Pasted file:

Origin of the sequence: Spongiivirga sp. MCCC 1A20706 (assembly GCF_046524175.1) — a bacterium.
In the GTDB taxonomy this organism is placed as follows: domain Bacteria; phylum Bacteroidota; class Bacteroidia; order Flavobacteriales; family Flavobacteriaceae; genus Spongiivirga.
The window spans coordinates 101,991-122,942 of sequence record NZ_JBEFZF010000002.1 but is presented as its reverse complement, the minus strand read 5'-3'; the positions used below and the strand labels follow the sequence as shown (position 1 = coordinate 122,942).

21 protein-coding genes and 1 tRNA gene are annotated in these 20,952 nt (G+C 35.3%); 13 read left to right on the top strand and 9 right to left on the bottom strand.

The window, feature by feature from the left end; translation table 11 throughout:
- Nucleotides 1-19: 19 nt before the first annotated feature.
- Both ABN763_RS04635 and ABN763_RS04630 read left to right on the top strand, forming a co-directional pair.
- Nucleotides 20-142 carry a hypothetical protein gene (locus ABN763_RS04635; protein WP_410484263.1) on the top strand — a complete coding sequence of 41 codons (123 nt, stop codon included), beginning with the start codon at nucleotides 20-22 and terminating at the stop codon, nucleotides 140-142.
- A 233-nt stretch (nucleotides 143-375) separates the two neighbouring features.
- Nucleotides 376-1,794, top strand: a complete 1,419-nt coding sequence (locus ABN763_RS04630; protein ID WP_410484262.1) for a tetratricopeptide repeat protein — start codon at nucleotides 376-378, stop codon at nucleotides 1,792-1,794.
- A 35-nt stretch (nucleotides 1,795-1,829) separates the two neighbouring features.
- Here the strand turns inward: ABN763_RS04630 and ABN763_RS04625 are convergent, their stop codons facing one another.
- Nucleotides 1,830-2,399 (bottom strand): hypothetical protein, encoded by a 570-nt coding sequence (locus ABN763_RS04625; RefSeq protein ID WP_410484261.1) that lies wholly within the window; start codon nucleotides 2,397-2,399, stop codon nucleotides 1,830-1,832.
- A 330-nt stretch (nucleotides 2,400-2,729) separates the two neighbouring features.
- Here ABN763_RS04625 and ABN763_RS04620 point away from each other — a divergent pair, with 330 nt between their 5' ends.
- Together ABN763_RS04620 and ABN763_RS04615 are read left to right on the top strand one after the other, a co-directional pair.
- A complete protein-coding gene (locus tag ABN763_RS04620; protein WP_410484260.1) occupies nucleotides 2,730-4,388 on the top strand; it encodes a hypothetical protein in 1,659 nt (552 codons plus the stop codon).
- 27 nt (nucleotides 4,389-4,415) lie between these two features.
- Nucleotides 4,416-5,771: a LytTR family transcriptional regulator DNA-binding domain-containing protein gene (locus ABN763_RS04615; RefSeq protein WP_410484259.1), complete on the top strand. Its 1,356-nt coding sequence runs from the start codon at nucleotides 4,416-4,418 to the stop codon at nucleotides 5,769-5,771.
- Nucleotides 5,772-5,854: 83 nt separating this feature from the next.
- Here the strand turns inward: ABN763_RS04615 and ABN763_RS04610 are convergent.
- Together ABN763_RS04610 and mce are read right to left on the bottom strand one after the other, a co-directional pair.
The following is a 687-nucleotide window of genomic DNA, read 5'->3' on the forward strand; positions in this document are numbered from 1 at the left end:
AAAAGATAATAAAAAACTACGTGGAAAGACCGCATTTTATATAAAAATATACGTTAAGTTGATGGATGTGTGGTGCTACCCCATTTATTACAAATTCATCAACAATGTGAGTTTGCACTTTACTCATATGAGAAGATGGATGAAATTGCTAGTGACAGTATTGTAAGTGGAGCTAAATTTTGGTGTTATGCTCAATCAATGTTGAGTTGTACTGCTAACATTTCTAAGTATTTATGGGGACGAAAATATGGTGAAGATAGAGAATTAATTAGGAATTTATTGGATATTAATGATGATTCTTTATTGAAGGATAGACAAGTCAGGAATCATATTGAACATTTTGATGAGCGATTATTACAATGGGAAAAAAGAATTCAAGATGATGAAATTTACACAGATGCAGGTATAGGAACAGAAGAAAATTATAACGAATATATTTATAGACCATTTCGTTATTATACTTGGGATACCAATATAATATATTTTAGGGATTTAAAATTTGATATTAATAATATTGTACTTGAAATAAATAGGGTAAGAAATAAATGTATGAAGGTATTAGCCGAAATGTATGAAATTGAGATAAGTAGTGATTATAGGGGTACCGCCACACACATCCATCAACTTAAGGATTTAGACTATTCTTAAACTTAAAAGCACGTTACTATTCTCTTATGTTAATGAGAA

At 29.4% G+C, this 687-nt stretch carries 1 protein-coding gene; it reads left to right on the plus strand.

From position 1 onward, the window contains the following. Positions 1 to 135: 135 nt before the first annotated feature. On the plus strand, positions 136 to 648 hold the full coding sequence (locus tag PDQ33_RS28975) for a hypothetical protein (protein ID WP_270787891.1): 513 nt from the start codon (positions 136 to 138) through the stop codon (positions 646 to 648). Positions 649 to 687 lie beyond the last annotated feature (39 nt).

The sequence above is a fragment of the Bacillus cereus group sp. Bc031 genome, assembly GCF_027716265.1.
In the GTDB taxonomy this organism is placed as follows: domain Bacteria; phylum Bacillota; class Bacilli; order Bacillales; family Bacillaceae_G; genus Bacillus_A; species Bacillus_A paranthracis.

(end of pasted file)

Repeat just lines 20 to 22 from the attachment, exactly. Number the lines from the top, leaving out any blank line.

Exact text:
- Nucleotides 5,772-5,854: 83 nt separating this feature from the next.
- Here the strand turns inward: ABN763_RS04615 and ABN763_RS04610 are convergent.
- Together ABN763_RS04610 and mce are read right to left on the bottom strand one after the other, a co-directional pair.